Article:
The Unkindness Of Strangers: Exploring Success And Isolation In The Dramatic Works Of Tennessee Williams, Chelsea Nicole Gilbert

Electronic Theses and Dissertations

This thesis aims to explore the theme of isolation in the dramatic works of Tennessee Williams using his essay “The Catastrophe of Success” as the base theory text. The essay attacks the American idea of success though an in-depth examination of the “Cinderella myth” that Williams claims is so prevalent in both Hollywood and American Democracy. Williams’ deconstruction of this myth reveals that America’s love for stories like it results the isolation of three groups: homosexuals, women and the physically disabled and terminally ill. Williams passes no judgment on his characters, instead showing their lives as they truly are ...


Ironic Deference : An Inquiry Into The Nineteenth-Century Feminist Rhetoric Of Kesiah Shelton., Melissa Rothman 2017 University of Louisville

Ironic Deference : An Inquiry Into The Nineteenth-Century Feminist Rhetoric Of Kesiah Shelton., Melissa Rothman

Electronic Theses and Dissertations

This project examines the works of Kesiah Shelton, a writer for popular magazines in the late nineteenth century who used irony in interesting ways to critique the social norms of the period. Although, scholars have noted that female authorship was a an expanding field during this period, there were very specific gendered expectations limiting what female authors wrote about; women were primarily limited to writing about domestic matters and were discouraged from taking up other topics associated with the male public sphere such as politics. Many scholars have noted how the cult of domesticity valorized women as superior moral beings ...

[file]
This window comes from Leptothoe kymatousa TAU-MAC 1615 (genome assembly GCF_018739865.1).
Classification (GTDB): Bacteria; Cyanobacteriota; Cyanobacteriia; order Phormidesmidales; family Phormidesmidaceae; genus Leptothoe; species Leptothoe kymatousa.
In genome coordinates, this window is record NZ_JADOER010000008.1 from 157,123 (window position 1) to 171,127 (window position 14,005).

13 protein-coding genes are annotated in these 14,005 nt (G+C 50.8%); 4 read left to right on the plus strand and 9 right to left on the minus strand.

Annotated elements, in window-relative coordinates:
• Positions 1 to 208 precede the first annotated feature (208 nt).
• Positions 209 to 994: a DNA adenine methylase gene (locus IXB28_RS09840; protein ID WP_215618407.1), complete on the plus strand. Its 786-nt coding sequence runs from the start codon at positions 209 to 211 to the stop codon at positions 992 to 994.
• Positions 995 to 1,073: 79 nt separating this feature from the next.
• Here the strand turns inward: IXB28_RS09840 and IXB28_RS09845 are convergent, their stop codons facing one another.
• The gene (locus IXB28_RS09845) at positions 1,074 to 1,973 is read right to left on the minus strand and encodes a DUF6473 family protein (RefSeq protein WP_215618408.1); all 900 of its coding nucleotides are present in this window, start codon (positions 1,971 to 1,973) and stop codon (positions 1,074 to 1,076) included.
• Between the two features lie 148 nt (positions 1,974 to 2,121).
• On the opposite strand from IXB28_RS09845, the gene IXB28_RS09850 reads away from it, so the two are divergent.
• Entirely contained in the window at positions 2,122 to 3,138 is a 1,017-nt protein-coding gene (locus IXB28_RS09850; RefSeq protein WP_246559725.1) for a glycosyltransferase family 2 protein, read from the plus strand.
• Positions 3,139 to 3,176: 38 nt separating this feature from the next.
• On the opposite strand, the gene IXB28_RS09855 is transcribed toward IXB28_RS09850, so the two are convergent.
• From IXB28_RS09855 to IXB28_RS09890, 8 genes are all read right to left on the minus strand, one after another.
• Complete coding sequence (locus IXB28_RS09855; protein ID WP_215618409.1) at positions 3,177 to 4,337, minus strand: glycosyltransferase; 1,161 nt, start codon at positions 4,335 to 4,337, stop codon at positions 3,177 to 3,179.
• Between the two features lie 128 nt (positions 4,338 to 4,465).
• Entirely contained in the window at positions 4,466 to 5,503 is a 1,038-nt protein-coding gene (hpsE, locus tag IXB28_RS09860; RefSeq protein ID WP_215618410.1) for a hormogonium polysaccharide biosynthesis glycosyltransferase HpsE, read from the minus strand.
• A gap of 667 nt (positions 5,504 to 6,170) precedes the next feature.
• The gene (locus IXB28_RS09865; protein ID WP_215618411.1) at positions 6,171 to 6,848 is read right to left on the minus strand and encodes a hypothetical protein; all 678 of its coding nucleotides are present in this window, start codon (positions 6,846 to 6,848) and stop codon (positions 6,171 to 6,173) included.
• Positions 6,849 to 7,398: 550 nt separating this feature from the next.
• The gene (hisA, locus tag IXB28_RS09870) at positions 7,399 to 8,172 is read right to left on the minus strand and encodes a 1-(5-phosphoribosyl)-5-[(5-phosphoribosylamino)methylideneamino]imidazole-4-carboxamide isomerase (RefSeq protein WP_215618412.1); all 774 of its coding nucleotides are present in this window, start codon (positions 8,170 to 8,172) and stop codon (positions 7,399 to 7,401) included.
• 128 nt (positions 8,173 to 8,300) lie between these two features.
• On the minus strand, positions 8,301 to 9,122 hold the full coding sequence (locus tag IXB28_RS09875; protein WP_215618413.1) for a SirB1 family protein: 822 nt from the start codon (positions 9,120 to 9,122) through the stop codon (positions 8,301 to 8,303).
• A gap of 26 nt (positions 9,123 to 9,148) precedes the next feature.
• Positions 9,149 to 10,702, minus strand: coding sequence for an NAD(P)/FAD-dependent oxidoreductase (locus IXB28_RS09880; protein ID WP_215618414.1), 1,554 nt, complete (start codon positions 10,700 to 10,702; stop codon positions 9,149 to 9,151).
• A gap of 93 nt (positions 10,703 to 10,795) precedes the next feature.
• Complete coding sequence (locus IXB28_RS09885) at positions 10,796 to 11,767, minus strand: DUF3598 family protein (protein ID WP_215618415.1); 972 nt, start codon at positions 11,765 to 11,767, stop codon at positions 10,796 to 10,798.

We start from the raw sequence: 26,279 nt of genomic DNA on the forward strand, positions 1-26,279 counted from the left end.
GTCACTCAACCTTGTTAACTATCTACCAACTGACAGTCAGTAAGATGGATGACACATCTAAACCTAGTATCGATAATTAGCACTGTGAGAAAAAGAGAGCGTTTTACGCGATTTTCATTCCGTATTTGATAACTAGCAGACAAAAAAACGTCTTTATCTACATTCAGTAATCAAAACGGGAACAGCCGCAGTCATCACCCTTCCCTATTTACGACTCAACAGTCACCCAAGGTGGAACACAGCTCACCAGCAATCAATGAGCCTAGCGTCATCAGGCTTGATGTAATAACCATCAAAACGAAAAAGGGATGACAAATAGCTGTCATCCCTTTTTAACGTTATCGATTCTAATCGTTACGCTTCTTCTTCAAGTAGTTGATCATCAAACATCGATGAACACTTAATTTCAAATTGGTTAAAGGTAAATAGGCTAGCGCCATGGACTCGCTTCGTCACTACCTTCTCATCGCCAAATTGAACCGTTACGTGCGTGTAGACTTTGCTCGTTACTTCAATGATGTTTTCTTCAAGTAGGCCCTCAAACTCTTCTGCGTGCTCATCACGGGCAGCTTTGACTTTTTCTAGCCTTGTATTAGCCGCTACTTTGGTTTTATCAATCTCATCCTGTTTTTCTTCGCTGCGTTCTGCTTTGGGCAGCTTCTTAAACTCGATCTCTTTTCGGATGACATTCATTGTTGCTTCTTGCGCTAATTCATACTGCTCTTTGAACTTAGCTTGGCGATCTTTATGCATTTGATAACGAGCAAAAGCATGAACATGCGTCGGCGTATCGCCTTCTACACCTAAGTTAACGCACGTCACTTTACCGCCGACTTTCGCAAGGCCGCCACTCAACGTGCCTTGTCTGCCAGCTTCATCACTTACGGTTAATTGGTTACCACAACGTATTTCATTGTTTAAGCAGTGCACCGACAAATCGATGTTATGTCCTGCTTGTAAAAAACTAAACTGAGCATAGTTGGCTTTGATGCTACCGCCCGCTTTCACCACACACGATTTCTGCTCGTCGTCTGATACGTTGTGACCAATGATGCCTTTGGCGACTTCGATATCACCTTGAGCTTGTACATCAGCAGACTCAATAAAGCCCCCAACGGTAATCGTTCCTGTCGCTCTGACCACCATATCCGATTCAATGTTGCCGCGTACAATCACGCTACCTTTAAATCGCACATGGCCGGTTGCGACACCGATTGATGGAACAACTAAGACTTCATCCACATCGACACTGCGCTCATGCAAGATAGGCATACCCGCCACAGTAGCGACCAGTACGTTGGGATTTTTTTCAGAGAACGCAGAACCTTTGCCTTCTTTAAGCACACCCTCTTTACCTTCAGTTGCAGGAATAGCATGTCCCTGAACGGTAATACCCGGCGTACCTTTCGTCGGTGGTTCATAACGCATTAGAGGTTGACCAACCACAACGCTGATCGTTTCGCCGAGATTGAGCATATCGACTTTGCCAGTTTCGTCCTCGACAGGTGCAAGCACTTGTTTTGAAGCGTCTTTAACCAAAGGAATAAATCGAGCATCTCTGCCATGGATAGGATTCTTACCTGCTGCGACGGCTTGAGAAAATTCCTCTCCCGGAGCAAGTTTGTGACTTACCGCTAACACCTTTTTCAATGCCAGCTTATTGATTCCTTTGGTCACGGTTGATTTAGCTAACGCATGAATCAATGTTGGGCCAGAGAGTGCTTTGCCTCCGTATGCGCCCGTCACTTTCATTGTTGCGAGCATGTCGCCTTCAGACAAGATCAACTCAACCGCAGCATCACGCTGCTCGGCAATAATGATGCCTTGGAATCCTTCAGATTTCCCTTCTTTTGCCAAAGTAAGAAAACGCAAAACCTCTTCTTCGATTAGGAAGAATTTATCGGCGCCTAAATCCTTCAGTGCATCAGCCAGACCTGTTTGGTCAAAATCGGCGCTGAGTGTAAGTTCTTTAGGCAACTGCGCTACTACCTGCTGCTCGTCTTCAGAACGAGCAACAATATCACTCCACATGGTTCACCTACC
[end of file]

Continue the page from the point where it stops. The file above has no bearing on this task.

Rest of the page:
A Mixtape For Your Minivan: Writing The Line Between Fiction And Non, Emily Lohr 2017 Olivet Nazarene University

A Mixtape For Your Minivan: Writing The Line Between Fiction And Non, Emily Lohr

Honors Program Projects

The following paper is an overview of the creation of the novella, A Mixtape for your Minivan, a coming-of-age story set in Cleveland during the Great Recession. This paper features an overview on novellas as a genre, an in-depth look at the drafting and editing process the author undertook while writing this novella, and a summary of all historical research done in relation to the novella. The paper also features excerpts from the first draft of the work, and author reflections on the various drafts. The following paper was written to partially fulfill the requirements of Olivet Nazarene’s Honors ...


A Wood Comes Toward Dunsinane: The Synthesis Of Traditional And Constructivist Methodologies, Randall L. Kaplan 2017 Oakland University